Here a video of the 3th coil (about 100 turns / 1 mH) when brought in resonance around 65KHz with 5.5nF capacity (190V pp).

https://www.youtube.com/watch?v=flMi92xcC3c&feature=youtu.be

The same as what was happening before with the prim/sec coils, now happens with the resonance of the secondary.
When this 3th coil hits resonance, the secondary bulb shows a dip meaning its pulled out of resonance.

Probably very well to be explained, so no abnormality as far as i know.

Regards Itsu



Thanks itsu, that was almost what I had in mind.


The 100 turn coil with cap should be the primary, one secondary isolated tank and on the other secondary you put load in series with cap. Result should be that primary remains in resonance when power is taken.


If result is positive, then could try with bigger capacitors ?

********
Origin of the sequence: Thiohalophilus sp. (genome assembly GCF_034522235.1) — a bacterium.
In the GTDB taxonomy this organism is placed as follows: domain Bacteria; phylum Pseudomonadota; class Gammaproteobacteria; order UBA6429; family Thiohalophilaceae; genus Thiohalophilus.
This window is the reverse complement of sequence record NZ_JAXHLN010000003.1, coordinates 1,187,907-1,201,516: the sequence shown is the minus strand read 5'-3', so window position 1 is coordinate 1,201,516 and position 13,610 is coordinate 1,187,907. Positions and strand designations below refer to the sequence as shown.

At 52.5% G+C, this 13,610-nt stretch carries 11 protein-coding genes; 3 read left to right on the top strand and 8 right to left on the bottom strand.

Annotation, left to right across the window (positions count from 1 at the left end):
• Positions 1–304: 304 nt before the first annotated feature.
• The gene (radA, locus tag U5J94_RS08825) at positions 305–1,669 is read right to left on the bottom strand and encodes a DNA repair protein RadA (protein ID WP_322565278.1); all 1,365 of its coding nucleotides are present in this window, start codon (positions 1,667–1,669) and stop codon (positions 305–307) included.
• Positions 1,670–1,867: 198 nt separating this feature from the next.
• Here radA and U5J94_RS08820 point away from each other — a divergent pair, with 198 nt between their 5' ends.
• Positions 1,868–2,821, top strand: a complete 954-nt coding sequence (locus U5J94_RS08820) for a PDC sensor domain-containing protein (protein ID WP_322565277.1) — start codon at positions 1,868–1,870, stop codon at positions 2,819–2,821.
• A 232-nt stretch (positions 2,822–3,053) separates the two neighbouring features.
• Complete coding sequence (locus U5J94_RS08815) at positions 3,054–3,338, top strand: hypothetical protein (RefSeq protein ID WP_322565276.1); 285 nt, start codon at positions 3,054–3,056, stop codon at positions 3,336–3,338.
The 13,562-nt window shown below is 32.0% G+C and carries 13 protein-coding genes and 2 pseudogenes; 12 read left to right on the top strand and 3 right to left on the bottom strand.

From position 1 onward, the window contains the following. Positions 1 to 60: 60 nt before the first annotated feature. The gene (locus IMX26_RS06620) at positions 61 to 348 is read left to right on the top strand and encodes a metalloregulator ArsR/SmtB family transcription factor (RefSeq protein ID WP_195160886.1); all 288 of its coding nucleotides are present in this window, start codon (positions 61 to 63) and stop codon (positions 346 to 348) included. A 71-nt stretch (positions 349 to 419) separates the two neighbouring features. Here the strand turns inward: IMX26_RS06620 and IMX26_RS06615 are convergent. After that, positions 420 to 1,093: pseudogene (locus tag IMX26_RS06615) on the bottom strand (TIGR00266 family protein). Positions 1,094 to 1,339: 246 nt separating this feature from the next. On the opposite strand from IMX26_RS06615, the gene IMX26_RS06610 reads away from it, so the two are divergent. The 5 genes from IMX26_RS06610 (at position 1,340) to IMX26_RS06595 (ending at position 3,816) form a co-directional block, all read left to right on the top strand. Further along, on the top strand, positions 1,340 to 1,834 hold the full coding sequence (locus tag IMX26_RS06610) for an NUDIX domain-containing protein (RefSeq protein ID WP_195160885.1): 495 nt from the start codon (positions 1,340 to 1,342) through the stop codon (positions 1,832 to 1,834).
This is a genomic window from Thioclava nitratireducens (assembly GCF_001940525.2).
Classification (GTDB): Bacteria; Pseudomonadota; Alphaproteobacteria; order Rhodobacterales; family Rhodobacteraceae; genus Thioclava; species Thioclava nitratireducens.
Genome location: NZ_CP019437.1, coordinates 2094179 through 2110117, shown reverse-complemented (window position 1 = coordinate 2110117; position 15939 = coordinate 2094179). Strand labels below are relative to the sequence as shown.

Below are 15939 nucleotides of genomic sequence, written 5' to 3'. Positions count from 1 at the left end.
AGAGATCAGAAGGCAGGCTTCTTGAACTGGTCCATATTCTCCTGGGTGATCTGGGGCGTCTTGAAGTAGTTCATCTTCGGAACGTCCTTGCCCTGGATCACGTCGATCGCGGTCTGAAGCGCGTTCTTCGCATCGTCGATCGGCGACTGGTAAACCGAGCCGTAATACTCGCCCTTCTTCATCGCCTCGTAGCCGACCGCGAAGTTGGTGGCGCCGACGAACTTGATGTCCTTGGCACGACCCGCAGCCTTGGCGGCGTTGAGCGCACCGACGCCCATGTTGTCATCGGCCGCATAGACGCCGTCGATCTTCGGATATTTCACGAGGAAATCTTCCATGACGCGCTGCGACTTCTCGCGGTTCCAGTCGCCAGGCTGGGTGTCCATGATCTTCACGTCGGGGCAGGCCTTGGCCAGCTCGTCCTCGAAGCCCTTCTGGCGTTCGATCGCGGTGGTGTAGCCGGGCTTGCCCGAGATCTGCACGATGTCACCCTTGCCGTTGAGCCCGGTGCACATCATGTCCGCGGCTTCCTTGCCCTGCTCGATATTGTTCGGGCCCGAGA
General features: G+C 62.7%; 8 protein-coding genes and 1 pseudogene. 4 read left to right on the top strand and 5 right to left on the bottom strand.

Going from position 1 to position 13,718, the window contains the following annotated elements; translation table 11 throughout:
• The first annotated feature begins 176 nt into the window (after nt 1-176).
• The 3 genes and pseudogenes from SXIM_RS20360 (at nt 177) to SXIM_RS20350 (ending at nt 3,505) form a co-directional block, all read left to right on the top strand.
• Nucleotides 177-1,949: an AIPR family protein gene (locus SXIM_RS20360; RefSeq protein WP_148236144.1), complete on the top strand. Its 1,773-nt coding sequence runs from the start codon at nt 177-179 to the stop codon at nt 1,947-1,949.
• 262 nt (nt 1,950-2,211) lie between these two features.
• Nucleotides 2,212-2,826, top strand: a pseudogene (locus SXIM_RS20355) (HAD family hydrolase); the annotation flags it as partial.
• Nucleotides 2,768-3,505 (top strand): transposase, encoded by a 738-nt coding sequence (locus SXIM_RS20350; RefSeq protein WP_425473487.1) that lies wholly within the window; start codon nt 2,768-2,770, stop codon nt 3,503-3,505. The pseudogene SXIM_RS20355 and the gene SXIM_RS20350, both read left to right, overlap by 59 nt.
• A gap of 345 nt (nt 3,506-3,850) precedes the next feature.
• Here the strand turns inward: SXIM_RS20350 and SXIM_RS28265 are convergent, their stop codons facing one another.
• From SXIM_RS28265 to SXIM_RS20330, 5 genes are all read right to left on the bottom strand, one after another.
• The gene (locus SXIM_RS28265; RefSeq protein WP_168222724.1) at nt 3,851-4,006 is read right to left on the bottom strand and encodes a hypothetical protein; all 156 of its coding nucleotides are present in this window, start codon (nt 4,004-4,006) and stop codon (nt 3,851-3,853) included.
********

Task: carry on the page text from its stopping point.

I am bit confused with the results here. Energy stored in a capacitor is Q*V*V. In this case V=190 and Q=5.5nf, this times 62000 gives 12 watts circulating in the tank, still it cannot light that tiny bulb. Bulb resistance seems to affect this, maybe it causes voltage to drop in capacitor and energy cannot be used ? So what we need is at least one isolated tank in the system.


Offline Jack Noskills

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Re: Lenzless resonant transformer
« Reply #83 on: February 27, 2014, 10:18:04 AM »

Played with the todoid having holes, again not what I expected but a learning experience still. I made two horizontal coils and used one as primary. Results were:


I got no light out of second primary. So no looping of magnetic current occurred.
I got light from secondaries that went through the same hole but no light from other secondaries.